3 career-changing lessons that show vulnerability is a strength, not a liability
Embracing change, authenticity, resilience and vulnerability at any age, is crucial to new opportunities and deeper relationships in media.
Turning 40 has unfolded as an unexpected journey into vulnerability, in ways I didn’t see coming.
Three years since hitting the big four-oh, I would go so far as to say I am still, in fact, well and truly winging it.
Comfortingly, as I voice this reality, I find more peers in their 40s timidly stepping out of the shadows, sharing their own experiences and realising they, in turn, are also not alone in their journey of making it up as they go along and so we are united in this life-stage.
It’s all very sweet and Walton Family-esque.
However, years before I pulled out the proverbial guitar and started singing Kumbaya with others, I admit, I was concealing a part of myself like the plague — pushing it away with the constant wining and dining of key media agencies, hoping that eventually, this unwanted trait would, by default, vanish into the puff of smoke I was constantly exhaling.
I would dazzle with the smile that easily buried a complex and insecure version of myself who would sit on the sidelines mumbling something negative about the way I was conducting myself.
I would go far as to say, I was slightly ashamed of this vulnerable side, hiding and blocking it to create a facade of unwavering confidence, yet in doing so, I was denying the authentic richness of my whole self.
This modus operandi served me well… to a point… but eventually, cracks started to appear and then rumble and then full on exploded as I hit a very hard surgical menopause at 37.
I suddenly landed back on earth with a hefty bump and nowhere to hide. I readjusted my eyes to the new landscape and quickly realised I was faced a new reality where hiding was no longer an option.
Suddenly the advertising campaigns changed from yelling at me to ‘PUSH IT, PUMP IT, SWEAT IT’ to ‘be careful over there, you want to do everything you can to prevent from dying’….
There were no words, and after navigating my way through picture perfect social media, I was left with no choice but to drop the mask and started listening to that part of myself that had historically been shunned.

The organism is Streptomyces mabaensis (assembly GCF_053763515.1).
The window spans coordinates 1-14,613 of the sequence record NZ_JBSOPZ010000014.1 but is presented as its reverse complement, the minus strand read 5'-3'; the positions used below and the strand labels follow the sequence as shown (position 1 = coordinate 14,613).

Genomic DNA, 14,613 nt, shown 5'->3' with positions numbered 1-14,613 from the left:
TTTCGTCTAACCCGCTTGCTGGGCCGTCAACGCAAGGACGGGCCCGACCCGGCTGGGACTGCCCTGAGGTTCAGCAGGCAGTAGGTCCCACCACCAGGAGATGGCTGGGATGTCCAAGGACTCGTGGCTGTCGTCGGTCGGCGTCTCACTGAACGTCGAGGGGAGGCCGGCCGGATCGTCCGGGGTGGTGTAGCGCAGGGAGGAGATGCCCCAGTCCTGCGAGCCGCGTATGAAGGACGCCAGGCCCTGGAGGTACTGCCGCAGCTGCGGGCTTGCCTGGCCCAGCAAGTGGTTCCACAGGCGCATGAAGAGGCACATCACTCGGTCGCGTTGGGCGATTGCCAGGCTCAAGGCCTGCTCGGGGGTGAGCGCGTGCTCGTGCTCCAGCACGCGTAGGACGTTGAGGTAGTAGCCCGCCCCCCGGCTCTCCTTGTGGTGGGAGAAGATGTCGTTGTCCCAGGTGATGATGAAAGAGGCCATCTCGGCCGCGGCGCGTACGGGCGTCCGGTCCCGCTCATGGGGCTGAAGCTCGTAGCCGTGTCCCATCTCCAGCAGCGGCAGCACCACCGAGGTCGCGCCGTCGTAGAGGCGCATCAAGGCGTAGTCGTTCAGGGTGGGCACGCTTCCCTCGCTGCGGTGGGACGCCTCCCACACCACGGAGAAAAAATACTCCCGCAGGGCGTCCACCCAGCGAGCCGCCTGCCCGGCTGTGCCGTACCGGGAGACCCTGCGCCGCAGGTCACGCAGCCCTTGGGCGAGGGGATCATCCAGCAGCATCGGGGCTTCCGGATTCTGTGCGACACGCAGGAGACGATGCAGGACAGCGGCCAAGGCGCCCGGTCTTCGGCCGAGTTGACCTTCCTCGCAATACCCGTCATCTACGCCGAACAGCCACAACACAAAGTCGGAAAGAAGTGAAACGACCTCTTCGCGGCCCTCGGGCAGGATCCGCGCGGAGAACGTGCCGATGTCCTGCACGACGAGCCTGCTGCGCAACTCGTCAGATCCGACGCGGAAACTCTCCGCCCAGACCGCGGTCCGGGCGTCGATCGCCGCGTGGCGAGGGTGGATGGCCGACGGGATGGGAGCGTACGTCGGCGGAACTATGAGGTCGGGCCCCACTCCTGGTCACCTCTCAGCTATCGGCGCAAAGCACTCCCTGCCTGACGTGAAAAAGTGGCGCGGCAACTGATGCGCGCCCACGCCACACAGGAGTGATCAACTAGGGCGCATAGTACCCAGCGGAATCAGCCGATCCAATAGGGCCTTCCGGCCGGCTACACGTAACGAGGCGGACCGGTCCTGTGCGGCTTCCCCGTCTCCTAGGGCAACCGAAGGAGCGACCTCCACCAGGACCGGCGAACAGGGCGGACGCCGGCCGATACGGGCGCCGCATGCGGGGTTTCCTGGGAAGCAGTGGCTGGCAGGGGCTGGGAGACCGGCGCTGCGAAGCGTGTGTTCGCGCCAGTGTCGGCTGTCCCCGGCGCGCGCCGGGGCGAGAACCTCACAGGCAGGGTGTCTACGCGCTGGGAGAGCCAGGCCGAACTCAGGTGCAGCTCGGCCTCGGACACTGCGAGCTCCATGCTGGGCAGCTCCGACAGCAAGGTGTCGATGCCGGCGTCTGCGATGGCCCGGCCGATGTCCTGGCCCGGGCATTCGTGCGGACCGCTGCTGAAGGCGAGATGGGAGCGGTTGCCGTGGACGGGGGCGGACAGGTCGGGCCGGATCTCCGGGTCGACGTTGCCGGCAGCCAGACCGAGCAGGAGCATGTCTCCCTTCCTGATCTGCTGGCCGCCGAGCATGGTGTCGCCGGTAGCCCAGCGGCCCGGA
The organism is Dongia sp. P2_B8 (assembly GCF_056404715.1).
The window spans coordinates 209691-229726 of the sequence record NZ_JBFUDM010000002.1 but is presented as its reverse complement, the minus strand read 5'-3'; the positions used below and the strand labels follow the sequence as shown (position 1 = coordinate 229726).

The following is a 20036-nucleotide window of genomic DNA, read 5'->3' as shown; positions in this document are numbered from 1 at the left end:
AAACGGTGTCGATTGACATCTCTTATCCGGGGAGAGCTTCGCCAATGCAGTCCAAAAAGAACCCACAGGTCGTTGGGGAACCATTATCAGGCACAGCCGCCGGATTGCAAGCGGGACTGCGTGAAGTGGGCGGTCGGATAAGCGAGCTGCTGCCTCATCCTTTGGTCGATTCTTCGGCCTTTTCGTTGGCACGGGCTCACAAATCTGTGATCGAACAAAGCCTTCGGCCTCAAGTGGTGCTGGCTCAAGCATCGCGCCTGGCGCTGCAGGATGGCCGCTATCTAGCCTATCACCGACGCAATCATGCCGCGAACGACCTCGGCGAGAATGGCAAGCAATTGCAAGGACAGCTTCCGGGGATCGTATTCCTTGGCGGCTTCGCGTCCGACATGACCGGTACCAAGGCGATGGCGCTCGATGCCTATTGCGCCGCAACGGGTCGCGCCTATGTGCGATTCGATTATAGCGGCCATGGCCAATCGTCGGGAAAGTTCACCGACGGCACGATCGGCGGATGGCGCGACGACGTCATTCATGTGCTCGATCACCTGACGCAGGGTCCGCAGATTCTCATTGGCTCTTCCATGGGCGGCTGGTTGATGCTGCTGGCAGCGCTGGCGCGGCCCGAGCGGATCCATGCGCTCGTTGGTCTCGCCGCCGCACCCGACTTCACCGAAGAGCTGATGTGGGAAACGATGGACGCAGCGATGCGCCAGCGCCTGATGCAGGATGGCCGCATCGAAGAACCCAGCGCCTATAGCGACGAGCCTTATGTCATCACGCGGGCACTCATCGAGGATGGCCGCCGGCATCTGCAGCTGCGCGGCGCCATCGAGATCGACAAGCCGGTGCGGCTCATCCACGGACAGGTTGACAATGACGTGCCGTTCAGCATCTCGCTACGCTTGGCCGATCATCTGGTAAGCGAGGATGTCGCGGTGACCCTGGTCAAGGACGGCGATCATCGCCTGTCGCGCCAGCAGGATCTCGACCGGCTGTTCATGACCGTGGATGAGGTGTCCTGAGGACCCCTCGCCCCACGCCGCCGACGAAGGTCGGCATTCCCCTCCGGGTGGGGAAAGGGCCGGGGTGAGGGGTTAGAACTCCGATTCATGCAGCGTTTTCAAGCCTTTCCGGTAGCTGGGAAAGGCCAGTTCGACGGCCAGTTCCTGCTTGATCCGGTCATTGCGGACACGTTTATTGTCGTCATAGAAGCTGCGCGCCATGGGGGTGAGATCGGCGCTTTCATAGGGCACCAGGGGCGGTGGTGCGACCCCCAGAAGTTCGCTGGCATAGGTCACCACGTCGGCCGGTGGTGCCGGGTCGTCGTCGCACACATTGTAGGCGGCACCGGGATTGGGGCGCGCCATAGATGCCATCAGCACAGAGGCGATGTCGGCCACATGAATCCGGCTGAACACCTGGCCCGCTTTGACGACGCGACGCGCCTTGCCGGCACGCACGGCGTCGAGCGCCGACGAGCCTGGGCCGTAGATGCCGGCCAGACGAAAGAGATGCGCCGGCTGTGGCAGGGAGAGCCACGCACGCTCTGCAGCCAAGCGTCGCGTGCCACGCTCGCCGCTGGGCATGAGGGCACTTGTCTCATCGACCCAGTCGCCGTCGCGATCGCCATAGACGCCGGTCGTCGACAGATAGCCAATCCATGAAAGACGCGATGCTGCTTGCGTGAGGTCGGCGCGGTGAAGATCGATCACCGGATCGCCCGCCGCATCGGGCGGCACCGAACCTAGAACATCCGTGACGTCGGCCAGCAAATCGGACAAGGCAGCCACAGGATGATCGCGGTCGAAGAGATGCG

Suddenly a magical thing happened and the tide started to turn. Where once I had felt like a stranger in my own body, through consistently showing up for myself and doing ‘all the things’, I started feeling — dare I say it — comfortable in my own skin.
What follows are my favourite lessons from this key time and a demonstration that personal growth and professional success are not mutually exclusive but, in fact deeply interconnected.
Authenticity over perfection
In the media industry, where the pursuit of perfection is often glorified, I’ve learned the true value of authenticity.
Embracing your true self, with all its flaws and strengths, resonates more deeply than a polished yet superficial image.
Above all, this lesson has taught me that genuine connections are formed not by the flawless portrayals we paint to others, but by the genuine, unvarnished realities we share and can wear with pride!
Resilience is more valuable than rigidity
The media world is fast-paced and constantly evolving. My journey taught me that resilience — and an ability to adapt and bounce back — is a far more valuable asset than sticking rigidly to a plan.
As I navigated the menopause transition amidst career demands, I discovered that being flexible and open to change, rather than resisting it, led to unexpected opportunities and personal growth.
Vulnerability can be a strength
Showing weakness used to be seen as a liability but I’ve learnt that vulnerability can be a powerful strength.
Opening up about struggles and uncertainties — especially as I navigate a new world as female business owner — has not only humanised me, but encouraged others to share their stories too.
Rather than being a negative, it seems to have fostered a more supportive and understanding work environment, where empathy and shared experiences drive collective success.
And so I continue to ‘drop the act’ and instead, lead authentically by example in the hope that, in turn, others are inspired to do the same.
As I quietly reflect in front of my screen, drawing this conclusion to a close, I’ve come to realise that our deepest connections are often those that acknowledge every part of who we are, warts and all, our successes and our failures, the remarkable and the mundane!
Maybe, when all is said and done, the most generous thing we can do, is to let others see past the mask, down to the raw, unedited truth of our human journey.
Stefanie Daniels is the founder of Life Begins at Menopause and and worked in media sales for two decades, including for Wireless Group (News UK), Bauer Media Group, and GCap Media (now Global).
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